It’s probably the most curious relic in West Vancouver’s archives, made only curiouser by the bizarre trajectory it’s taken to get there.
A whale’s tooth, carved into a gavel almost 100 years ago and used by the district’s reeve to chair council meetings, disappeared from the chambers for almost five decades, and has now, almost as mysteriously, reappeared.
On Christmas Eve 1925, Duchess Avenue resident Ewart Long gifted the gavel to the municipality after he’d heard council was in need of a new one.
“This, if properly used, will effectively and promptly settle any subject which may be out of hand or order,” Long wrote in his accompanying letter to council.
A rotting whale of a tale
The story is best told, though, from its beginning. Sometime in 1906 or 1907 (Long couldn’t remember which) a whale carcass washed ashore in Vancouver Harbour. Based on the tooth, it most likely was a sperm whale, which were more common in local waters at the turn of the century before being hunted nearly to extinction.
“[It] the caused the City of Vancouver Police Force no end of trouble in hooking onto the mammal and floating it out as far as Point Atkinson where it was set adrift only to be carried back to exactly the same spot off Deadman’s Island – the stench follow it,” Long wrote in another letter, which is now kept in the archives at Gertrude Lawson House.
Police attempted the same manoeuvre two more times, only to have the decaying cetacean return on the tides.
Not wanting to repeat the process a fourth time, they towed the rotting whale carcass back out to Howe Sound and used dynamite to blow it to smithereens.
One of those smithereens – a chunk of jawbone with some teeth still attached – washed up on Gambier Island, where someone happened upon it. They salvaged a couple of the teeth and passed one off to Long, who kept it as a souvenir, until deciding to bore a hole into it and lathe a handle, sometime in 1923.
Long specified that it was his Christmas gift to council when he handed it over two years later. The stench was gone by then, he made clear.
A tooth extraction
The gavel stayed in service through various reeves and mayors. As a symbol of power, it was often featured in the official portraits of council for decades. Then, sometime after the Dec. 1, 1975, council meeting, it vanished.
The municipality put a notice in the newspaper saying they’d like the gavel back if anyone happened to know of its whereabouts. In his weekly humour column in the Province, writer Himie Koshevoy joked the “tooth fairy” was at work in West Van.
It’s not known whether the theft was reported to West Vancouver police, and the department’s file system for such things doesn’t go back that far. The trail went cold and council moved on.
Making a hash
On Dec. 7, 47 years after it was last seen in public, the whale tooth gavel came back to its rightful owner.
“It came to this person who knew the provenance – who knew what the object actually was,” said district archivist Reto Tschan said. “That person came into the archives last week and said, ‘Here you go.’”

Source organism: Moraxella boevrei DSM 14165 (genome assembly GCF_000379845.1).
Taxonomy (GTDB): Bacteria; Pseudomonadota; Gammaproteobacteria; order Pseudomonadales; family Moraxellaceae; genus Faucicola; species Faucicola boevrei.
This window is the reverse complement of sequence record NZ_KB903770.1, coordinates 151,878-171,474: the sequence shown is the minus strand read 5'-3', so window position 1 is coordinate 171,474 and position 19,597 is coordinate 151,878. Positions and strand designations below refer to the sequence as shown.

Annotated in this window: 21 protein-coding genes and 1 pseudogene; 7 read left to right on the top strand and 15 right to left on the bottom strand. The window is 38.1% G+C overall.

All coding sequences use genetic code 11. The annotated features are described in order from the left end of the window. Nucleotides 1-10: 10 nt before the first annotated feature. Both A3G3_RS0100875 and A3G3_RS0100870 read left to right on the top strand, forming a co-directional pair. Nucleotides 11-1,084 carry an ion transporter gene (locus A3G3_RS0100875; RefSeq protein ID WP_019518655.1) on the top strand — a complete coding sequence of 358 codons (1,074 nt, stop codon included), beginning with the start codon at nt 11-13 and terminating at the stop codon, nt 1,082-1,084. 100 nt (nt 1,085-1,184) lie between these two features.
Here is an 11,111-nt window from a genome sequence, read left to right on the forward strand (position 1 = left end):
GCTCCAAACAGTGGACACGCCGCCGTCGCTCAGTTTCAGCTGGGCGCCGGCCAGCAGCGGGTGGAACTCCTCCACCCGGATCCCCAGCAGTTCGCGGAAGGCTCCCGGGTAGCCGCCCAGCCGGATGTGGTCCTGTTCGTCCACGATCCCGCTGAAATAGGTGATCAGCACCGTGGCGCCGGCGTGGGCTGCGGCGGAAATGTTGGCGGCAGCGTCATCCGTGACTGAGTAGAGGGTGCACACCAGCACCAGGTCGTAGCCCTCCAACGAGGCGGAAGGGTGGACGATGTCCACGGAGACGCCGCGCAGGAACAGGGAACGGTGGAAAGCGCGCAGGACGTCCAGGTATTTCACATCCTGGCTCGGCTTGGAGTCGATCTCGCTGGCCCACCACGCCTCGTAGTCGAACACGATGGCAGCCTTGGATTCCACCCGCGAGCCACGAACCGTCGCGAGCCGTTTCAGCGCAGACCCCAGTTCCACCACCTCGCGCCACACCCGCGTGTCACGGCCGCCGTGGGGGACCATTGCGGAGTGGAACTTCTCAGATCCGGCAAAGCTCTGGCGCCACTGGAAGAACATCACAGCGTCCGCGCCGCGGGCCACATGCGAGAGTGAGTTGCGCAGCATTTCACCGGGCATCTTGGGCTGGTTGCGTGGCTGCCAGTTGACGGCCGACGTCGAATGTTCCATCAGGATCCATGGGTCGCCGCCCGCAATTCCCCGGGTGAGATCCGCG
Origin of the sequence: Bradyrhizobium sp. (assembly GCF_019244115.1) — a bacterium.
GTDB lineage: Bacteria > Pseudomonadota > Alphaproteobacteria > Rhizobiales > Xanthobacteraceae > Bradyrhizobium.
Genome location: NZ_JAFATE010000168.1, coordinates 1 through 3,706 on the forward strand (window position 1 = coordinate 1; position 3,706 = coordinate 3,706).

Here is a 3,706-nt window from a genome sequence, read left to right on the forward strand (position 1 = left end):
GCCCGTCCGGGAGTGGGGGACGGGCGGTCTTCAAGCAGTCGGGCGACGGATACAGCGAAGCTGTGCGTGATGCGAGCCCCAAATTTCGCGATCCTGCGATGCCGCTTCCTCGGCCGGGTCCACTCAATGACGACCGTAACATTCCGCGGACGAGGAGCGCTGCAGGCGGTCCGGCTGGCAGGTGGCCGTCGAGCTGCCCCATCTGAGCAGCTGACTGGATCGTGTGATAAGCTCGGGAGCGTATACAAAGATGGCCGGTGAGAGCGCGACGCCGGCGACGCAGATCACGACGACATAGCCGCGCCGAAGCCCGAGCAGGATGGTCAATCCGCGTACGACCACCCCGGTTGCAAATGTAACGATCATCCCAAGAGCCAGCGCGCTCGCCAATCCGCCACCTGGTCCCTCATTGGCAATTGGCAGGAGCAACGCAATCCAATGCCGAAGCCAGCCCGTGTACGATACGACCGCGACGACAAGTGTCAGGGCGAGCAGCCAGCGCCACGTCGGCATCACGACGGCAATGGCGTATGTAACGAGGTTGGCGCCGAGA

On the promise of anonymity for everyone involved, the “donor” shared with Tschan what they knew of the artifact’s more recent history.
Sometime after that 1975 council meeting, a teenager who lived in the western part of the district stole the gavel.
“They had this idea that it would make a great pipe for smoking hash,” Tschan said. “I don’t know how well it functioned in its new purpose.”
The thief didn’t keep the whalebone hash pipe for long before turning it over to a friend who owned a store in Horseshoe Bay. That friend wasn’t sure what to do with it so it spent most of the intervening years being hidden. That former shop owner died a few years ago and the relic was passed to another friend. The friends had, apparently, discussed giving it back, but weren’t sure how to go about it.
Tschan said he had suspicions something was up when a person showed up at the archives earlier this year, wanting to see any documents the district was keeping related to the whale tooth gavel.
“I had a bit of an inkling that it was coming, but I was still surprised that it came,” he said. “They wanted to do the right thing.”
The original handle and plaque that the gavel rested on remain lost. The tooth/gavel/hash pipe was in otherwise excellent condition – though it did have some remnants of ash and smoke scrubbed out of it, Tschan said.
Safe in West Vancouver’s archives
Tschan has since written a short history on the gavel. There are no plans to put it back to use in the council chamber for when things do get out of hand, as Long once envisioned (although it’s probably sturdy enough).
“It’s whalebone. It’s ivory, technically. That’s sort of a dubious material to be using that way,” Tschan said.
Municipal clerk Mark Panneton said council has a wooden gavel today, though it is rarely if ever used – and not in recent memory.
For now, the relic will stay at the archives, kept safe from anyone wanting to repurpose it.
“I think, as a historical artifact, it’s welcome here,” Tschan said.